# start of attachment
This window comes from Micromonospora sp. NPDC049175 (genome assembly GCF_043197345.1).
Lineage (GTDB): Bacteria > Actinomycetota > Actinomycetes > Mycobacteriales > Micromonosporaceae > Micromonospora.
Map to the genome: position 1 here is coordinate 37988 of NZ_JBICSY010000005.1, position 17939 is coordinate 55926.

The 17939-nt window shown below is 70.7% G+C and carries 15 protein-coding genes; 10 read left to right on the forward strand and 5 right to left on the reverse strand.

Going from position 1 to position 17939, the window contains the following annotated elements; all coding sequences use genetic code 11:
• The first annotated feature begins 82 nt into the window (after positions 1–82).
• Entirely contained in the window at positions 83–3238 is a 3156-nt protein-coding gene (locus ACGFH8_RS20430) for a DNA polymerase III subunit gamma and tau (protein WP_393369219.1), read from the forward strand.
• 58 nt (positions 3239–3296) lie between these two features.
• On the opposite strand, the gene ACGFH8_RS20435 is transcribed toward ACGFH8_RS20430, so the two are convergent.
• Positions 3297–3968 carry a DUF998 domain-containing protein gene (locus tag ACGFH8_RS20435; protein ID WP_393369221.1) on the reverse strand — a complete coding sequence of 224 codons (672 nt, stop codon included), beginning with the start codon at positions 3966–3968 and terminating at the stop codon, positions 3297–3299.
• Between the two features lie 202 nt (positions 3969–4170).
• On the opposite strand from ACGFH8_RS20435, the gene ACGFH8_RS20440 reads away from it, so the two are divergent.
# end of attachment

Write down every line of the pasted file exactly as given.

This window comes from Micromonospora sp. NPDC049175 (genome assembly GCF_043197345.1).
Lineage (GTDB): Bacteria > Actinomycetota > Actinomycetes > Mycobacteriales > Micromonosporaceae > Micromonospora.
Map to the genome: position 1 here is coordinate 37988 of NZ_JBICSY010000005.1, position 17939 is coordinate 55926.

The 17939-nt window shown below is 70.7% G+C and carries 15 protein-coding genes; 10 read left to right on the forward strand and 5 right to left on the reverse strand.

Going from position 1 to position 17939, the window contains the following annotated elements; all coding sequences use genetic code 11:
• The first annotated feature begins 82 nt into the window (after positions 1–82).
• Entirely contained in the window at positions 83–3238 is a 3156-nt protein-coding gene (locus ACGFH8_RS20430) for a DNA polymerase III subunit gamma and tau (protein WP_393369219.1), read from the forward strand.
• 58 nt (positions 3239–3296) lie between these two features.
• On the opposite strand, the gene ACGFH8_RS20435 is transcribed toward ACGFH8_RS20430, so the two are convergent.
• Positions 3297–3968 carry a DUF998 domain-containing protein gene (locus tag ACGFH8_RS20435; protein ID WP_393369221.1) on the reverse strand — a complete coding sequence of 224 codons (672 nt, stop codon included), beginning with the start codon at positions 3966–3968 and terminating at the stop codon, positions 3297–3299.
• Between the two features lie 202 nt (positions 3969–4170).
• On the opposite strand from ACGFH8_RS20435, the gene ACGFH8_RS20440 reads away from it, so the two are divergent.